An economic engine for innovation and growth

Waterloo Skyline
Waterloo Skyline
Tony LaMantia (BA ’87) is the president and CEO of Waterloo EDC (Economic Development Corporation). His impressive 30-year career spans the public sector, IT, mining and investment industries and he attributes his professional trajectory to a transformative experience offered by the University of Waterloo’s unique experiential and co-operative education.

"The co-op program was absolutely transformative," LaMantia says, reflecting on his years as an Arts and Business student which included co-op terms at Kimberly-Clark and IBM. "These experiences were not just stepping stones. They were part of my educational journey and gave me skills to navigate different fields, ranging from public policy to financial services and technology sales."

LaMantia’s experience with co-op is like many Waterloo students. Waterloo’s co-op program leads to better employment outcomes for students. In addition to a higher employment level after graduating than the Ontario average, 82 per cent of Waterloo co-op grads earn more than $50,000 two years after graduating compared to 45 per cent of Ontario graduates.

"The University is central to our strategy for driving economic development, not just locally but on a global scale," LaMantia says, elaborating on how Waterloo EDC communicates the region’s value proposition to international businesses that are considering expansion.

"We’ve created a unique ecosystem here - one that brings together innovative institutions, multinational companies, startups and a talent pipeline that’s largely fueled by Waterloo’s co-op program," he says. "This ecosystem facilitates the seamless flow of knowledge and technology across education, research and business - something that not many other locations can claim."

Local innovations with global impacts

LaMantia draws attention to local success stories like autonomous robotics company OTTO Motors, and med-tech startup, Intellijoint, specializing in hardware and software to transform hip and knee replacements. These companies, started by Waterloo alumni, underscore the University’s role in nurturing talent that continues to push technological boundaries and deliver solutions that shape a brighter future.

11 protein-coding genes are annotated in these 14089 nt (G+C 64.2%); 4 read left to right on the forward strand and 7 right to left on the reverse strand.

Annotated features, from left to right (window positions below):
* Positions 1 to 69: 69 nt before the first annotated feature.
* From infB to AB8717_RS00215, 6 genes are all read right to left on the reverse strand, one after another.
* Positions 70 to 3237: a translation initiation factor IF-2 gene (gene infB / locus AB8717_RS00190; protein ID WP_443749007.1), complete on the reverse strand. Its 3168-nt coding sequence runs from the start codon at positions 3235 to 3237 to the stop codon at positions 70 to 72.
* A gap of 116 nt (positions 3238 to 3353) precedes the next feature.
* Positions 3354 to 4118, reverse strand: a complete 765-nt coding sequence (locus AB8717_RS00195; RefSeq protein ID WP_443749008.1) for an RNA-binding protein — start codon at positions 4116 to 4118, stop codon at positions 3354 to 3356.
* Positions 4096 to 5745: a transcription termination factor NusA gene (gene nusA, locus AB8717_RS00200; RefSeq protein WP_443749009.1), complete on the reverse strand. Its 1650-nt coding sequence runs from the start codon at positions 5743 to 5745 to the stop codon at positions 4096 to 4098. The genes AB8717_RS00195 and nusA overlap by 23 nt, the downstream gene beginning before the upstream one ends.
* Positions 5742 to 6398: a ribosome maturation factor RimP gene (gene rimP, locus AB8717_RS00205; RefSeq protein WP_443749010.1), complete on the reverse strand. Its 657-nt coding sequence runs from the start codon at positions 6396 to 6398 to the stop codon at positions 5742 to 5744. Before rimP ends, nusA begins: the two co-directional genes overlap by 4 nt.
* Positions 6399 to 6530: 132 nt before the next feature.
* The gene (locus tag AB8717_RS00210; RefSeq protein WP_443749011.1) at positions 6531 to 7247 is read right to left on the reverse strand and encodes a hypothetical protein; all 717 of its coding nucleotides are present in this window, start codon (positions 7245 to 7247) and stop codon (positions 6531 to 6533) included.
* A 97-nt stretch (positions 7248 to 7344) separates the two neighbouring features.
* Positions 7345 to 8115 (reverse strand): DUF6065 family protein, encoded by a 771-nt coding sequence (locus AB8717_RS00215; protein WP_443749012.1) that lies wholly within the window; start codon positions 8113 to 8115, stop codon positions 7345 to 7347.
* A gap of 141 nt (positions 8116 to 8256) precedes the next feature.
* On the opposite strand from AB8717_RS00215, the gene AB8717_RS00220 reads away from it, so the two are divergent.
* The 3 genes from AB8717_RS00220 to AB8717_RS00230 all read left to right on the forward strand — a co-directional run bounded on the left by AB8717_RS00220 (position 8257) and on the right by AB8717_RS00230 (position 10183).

"The University attracts entrepreneurs and global corporations alike, drawn here by leading research. Bosch, for example, came to the region because of the various advanced manufacturing labs at Waterloo and experts like [professor] Sebastian Fischmeister, who specializes in the security and performance of critical systems," LaMantia points out.

The University is positioned at the forefront of innovation within the Toronto-Waterloo Corridor - North America’s most extensive tech cluster - and is a hub for transformational research and inspired learning. This prominence not only enhances Waterloo’s reputation but also demonstrates its ability to draw global investments to the region, affirming the University’s integral role in the global tech industry.

The economic ripple effect

Beyond technological innovation, the University of Waterloo contributes to the regional economy through its dynamic and diverse academic environment.

"This is a matter of mobilizing our collective strengths, of enhancing our global visibility and cutting through the clutter," LaMantia says, sharing how Waterloo EDC leverages the University’s reputation to attract businesses and talent to the region.

The economic ripple effect of the University is also evident in its ability to draw and retain talent in the region.

"Through the comprehensive co-op program, supportive entrepreneurship ecosystem and leading research initiatives - the University has cultivated fertile ground not only for startups but also for established industries," LaMantia says. "This synergy is creating an environment that’s perfectly primed for economic growth and innovation."

The University of Waterloo is growing a network of global partnerships that will shape the future by working with industry, institutions and communities. Waterloo’s partnerships infuse research solutions into sectors critical for economic growth and innovation, which is why 34 per cent of its research funding is a result of corporate collaborations.

Challenges and opportunities ahead

By 2050, the Region of Waterloo is on track to reach a population milestone, climbing to one million people. LaMantia is optimistic about the region’s prospects and believes there are opportunities to build an even more robust and prosperous tomorrow.

"We need to invest in our institutions. Businesses, particularly startups and scale-ups, depend on the intellectual property expertise and skilled graduates that universities like Waterloo provide," LaMantia stresses. "By investing in universities, we’re also investing in the future of our economy."

He emphasizes the role of the University as more than an educational powerhouse. "It’s a driving force in our economic framework, sparking progress and innovation across the board."

LaMantia also urges cultivating a dynamic and inclusive community. "To fuel continued growth and attract skilled workers, we must ensure that we have affordable housing, that we are building an accessible modern city and that we’re investing in the social infrastructure essential for thriving communities that are built for all."
Jordan Flemming